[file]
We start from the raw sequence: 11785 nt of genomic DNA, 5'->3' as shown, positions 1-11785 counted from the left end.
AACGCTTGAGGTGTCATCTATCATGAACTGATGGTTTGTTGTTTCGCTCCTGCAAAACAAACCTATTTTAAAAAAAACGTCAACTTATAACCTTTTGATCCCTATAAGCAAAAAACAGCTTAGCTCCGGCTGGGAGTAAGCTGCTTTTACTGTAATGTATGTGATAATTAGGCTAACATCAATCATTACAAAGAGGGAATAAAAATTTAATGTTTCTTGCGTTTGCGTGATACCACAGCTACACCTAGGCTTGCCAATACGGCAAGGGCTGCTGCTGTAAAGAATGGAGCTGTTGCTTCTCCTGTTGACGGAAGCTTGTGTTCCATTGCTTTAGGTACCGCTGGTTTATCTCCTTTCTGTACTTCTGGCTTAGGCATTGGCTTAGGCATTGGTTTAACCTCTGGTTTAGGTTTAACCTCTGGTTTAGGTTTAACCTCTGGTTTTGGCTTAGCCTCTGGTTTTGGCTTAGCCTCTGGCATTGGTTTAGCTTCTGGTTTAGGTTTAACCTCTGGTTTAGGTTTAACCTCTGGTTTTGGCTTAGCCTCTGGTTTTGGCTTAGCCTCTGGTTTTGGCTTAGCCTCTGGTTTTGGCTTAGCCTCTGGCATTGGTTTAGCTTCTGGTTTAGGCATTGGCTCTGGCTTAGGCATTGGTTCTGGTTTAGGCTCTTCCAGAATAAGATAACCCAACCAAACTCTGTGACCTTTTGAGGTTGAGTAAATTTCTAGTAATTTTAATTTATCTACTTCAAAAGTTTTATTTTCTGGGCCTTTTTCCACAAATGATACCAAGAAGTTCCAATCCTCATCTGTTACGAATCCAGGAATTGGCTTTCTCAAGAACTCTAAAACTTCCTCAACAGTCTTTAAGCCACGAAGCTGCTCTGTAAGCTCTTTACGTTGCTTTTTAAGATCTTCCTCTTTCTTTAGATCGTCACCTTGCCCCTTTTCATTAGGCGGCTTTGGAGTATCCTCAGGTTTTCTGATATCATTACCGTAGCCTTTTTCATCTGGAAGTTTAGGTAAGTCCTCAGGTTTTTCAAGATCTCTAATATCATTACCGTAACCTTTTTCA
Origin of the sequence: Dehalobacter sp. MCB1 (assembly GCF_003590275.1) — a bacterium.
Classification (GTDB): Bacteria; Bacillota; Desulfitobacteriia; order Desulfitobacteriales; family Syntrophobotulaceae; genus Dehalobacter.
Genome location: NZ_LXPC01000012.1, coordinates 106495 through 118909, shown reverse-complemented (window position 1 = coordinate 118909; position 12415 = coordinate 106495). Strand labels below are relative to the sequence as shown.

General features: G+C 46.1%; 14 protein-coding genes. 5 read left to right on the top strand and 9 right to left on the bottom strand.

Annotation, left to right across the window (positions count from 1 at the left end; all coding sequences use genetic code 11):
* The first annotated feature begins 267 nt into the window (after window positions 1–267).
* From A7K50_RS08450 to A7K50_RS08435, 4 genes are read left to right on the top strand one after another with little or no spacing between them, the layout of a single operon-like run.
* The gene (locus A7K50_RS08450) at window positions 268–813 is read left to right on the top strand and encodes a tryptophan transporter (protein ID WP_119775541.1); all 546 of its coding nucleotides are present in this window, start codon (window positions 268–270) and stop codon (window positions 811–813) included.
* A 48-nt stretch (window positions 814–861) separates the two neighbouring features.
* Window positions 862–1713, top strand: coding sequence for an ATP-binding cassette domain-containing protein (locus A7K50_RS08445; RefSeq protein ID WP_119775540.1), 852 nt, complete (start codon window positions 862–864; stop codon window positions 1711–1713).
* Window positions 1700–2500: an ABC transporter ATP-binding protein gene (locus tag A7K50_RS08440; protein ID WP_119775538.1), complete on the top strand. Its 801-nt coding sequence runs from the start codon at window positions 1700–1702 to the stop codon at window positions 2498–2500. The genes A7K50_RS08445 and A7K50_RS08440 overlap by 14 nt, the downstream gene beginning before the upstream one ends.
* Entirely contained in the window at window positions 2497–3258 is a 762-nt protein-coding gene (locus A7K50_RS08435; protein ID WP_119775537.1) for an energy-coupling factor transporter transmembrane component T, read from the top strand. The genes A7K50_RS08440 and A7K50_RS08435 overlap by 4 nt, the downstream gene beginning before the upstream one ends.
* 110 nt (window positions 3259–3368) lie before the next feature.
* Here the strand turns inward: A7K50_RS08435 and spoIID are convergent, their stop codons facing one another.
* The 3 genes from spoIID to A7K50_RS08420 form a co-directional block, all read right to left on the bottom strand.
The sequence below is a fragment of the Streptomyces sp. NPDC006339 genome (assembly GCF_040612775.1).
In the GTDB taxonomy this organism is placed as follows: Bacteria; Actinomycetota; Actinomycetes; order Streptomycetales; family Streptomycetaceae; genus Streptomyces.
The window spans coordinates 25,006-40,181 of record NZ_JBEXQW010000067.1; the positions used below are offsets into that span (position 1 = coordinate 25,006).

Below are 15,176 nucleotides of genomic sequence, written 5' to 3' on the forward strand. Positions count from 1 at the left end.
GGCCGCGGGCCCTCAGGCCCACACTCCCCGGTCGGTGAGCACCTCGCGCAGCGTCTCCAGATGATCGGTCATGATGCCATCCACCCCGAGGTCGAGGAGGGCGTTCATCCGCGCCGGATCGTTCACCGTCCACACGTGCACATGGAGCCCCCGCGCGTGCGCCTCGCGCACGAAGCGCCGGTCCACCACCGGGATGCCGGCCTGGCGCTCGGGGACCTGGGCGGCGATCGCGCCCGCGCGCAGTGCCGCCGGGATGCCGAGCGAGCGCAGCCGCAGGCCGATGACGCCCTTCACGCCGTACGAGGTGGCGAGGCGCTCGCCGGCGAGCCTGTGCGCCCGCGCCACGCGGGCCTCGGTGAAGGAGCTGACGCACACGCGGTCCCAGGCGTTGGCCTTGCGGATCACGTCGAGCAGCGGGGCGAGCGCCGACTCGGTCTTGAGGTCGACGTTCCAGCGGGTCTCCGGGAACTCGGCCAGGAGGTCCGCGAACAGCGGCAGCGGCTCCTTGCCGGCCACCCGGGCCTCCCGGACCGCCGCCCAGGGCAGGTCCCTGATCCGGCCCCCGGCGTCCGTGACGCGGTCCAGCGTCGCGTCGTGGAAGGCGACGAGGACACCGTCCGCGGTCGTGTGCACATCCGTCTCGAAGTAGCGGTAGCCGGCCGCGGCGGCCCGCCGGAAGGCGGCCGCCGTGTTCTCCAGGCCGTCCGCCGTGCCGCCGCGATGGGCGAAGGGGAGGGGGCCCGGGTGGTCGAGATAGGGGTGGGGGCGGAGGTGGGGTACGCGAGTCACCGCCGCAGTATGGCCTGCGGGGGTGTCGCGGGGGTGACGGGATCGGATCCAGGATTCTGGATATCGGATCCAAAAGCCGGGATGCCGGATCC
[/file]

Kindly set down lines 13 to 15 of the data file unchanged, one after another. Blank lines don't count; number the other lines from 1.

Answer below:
* Window positions 1700–2500: an ABC transporter ATP-binding protein gene (locus tag A7K50_RS08440; protein ID WP_119775538.1), complete on the top strand. Its 801-nt coding sequence runs from the start codon at window positions 1700–1702 to the stop codon at window positions 2498–2500. The genes A7K50_RS08445 and A7K50_RS08440 overlap by 14 nt, the downstream gene beginning before the upstream one ends.
* Entirely contained in the window at window positions 2497–3258 is a 762-nt protein-coding gene (locus A7K50_RS08435; protein ID WP_119775537.1) for an energy-coupling factor transporter transmembrane component T, read from the top strand. The genes A7K50_RS08440 and A7K50_RS08435 overlap by 4 nt, the downstream gene beginning before the upstream one ends.
* 110 nt (window positions 3259–3368) lie before the next feature.